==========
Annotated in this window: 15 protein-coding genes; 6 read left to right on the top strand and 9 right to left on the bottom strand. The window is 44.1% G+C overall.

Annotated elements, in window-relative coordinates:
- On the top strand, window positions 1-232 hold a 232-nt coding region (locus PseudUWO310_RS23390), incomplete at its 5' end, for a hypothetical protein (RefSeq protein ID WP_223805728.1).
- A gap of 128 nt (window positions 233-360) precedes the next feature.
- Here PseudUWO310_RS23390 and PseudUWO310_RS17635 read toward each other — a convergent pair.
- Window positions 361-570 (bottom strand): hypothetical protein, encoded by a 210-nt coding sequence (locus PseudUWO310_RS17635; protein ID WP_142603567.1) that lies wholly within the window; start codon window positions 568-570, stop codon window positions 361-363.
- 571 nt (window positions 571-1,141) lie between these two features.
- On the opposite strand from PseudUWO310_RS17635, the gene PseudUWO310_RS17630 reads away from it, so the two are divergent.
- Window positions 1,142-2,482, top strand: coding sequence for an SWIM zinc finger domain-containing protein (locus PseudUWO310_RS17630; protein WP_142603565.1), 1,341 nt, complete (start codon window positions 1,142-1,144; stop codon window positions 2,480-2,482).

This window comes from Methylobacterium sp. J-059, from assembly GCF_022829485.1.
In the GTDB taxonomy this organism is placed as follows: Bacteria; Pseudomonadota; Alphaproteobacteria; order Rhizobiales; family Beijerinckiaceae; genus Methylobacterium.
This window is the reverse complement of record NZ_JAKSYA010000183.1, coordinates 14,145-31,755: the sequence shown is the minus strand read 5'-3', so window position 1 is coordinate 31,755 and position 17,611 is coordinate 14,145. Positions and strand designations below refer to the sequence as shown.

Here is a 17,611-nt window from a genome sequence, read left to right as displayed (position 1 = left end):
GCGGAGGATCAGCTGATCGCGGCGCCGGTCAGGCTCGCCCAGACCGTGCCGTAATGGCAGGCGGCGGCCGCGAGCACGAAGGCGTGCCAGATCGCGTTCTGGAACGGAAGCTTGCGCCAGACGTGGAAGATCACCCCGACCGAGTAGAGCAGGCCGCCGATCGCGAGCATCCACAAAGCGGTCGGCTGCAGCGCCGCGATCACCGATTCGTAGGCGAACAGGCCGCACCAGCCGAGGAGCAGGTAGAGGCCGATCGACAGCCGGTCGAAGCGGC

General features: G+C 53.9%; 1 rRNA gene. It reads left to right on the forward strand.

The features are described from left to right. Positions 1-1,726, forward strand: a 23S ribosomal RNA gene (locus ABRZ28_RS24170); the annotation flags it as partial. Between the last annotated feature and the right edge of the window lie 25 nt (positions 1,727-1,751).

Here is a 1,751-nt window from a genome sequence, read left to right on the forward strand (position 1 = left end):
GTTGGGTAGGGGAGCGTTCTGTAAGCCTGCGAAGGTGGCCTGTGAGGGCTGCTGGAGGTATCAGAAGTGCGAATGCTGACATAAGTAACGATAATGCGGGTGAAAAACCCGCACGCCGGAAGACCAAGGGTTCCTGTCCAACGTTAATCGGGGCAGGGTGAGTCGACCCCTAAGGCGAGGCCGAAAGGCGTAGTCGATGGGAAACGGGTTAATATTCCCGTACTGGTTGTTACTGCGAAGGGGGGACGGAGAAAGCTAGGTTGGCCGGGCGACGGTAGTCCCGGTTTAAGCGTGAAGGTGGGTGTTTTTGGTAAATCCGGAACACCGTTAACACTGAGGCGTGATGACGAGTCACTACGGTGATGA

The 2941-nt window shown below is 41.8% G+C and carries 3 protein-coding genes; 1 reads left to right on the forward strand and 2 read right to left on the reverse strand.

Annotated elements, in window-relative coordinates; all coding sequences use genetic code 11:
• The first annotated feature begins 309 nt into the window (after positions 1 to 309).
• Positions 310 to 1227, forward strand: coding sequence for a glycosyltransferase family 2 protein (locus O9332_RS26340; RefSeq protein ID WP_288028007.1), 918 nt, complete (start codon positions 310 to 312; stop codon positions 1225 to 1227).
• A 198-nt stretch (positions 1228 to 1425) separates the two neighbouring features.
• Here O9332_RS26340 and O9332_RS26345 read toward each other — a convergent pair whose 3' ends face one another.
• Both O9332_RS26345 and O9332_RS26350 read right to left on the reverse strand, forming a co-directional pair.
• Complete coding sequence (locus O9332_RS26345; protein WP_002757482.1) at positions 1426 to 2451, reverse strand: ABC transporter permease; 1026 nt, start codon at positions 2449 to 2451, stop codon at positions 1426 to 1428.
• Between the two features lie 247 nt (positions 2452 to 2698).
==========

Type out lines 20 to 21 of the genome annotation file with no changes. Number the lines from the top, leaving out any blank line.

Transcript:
Annotated elements, in window-relative coordinates; all coding sequences use genetic code 11:
• The first annotated feature begins 309 nt into the window (after positions 1 to 309).